The Rhode Island Department of Health (RIDOH) is reporting a confirmed case of the tick-borne Powassan virus disease (Powassan) detected in a Rhode Island resident who later died after contracting the disease. Laboratory testing was conducted by the Centers for Disease Control and Prevention (CDC), which confirmed the finding earlier this month. The case involved a female over the over the age of 80 from Washington County, who developed neurological symptoms and died in mid-July.
Powassan is a tick-borne disease that is found mostly in the Northeast and the Great Lakes region of the U.S. and in eastern Canada. Over 239 cases of Powassan have been reported in the United States in the past 10 years (2013-2022). Powassan cases are rare, but the reported number of cases has increased in recent years. Between 2013 and 2022, there were 93 cases of Powassan reported in New England: 49 cases in Massachusetts, 18 cases in Connecticut, 16 cases in Maine, five cases in New Hampshire, and five cases in Rhode Island.
Initial symptoms of Powassan include fever, headache, vomiting, and generalized weakness. The disease usually progresses to meningoencephalitis, which may include meningeal signs, altered mental status, seizures, aphasia (difficulty understanding or speaking), paresis (muscular weakness or paralysis), movement disorders, or cranial nerve palsies. People with severe Powassan disease often need to be hospitalized. There is no vaccine or treatment for Powassan, so preventing exposure to ticks is the best strategy to avoid this disease.
RIDOH and the Rhode Island Department of Environmental Management (DEM) remind Rhode Islanders to take steps to prevent tick-borne diseases, including Powassan and Lyme Disease, when spending time outdoors. RIDOH has launched its annual summer tick safety campaign with prevention messages featured on television, radio, and social media. The Tick Free Rhode Island campaign highlights the three keys to tick safety: repel, check, and remove.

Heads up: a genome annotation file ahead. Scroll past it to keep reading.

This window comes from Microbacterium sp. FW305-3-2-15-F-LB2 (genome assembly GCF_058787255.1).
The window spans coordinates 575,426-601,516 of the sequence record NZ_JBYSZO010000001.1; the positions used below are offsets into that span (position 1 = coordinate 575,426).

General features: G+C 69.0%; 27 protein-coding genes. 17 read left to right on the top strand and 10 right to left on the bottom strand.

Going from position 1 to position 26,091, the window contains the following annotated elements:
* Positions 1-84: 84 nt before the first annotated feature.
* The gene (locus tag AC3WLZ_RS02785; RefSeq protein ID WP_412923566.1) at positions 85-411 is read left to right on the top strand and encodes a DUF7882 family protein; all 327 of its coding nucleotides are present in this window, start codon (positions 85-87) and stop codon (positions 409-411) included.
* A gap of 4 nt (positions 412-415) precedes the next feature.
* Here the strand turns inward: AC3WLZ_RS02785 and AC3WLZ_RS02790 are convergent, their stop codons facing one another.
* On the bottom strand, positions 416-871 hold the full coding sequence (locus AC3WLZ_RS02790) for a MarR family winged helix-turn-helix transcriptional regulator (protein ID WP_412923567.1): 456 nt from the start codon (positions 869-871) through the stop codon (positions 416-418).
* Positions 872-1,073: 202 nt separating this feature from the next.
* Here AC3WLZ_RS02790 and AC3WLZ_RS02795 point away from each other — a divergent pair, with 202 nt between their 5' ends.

Repel – Keep ticks off you, your children, and pets by:
• Avoiding wooded and brushy areas with high grass and leaves. If you are going to be in a wooded area, walk in the center of the trail to avoid contact with overgrown grass, brush, and leaves at the edges of the trail. • Wearing long pants and long-sleeve shirts when outside. • Tucking your pants into your socks so ticks do not crawl under your clothes. • Using an EPA-approved bug spray with the active ingredient DEET (20-30% strength) on your skin or clothes. Check the product label to find the concentration of DEET in a product. (Do not use bug spray with DEET on infants under two months of age. Repellents should contain no more than 30% DEET when used on children. Children should be careful not to rub their eyes after bug spray has been applied on their skin. Wash children’s’ hands with soap and water to remove any bug spray when they return indoors.) • Wearing light-colored clothing so you can see ticks more easily.
Check – Check yourself, your children, and pets, for ticks by:
• Taking a shower as soon as you come inside if you have been in grassy or wooded areas. • Doing a full-body tick check using a mirror; parents should check their kids for ticks and pay special attention to the area in and around the ears, in the belly button, behind the knees, between the legs, around the waist, and in their hair. • Checking your pets for ticks as well because they can bring ticks into the home.
Remove – Remove ticks from your body, as well as from children and pets, if you find them.
• Use a set of tweezers to remove the tick. Grasp the tick as close to the skin as possible and pull straight up. If you don’t have tweezers, use your fingers with a tissue or rubber gloves.
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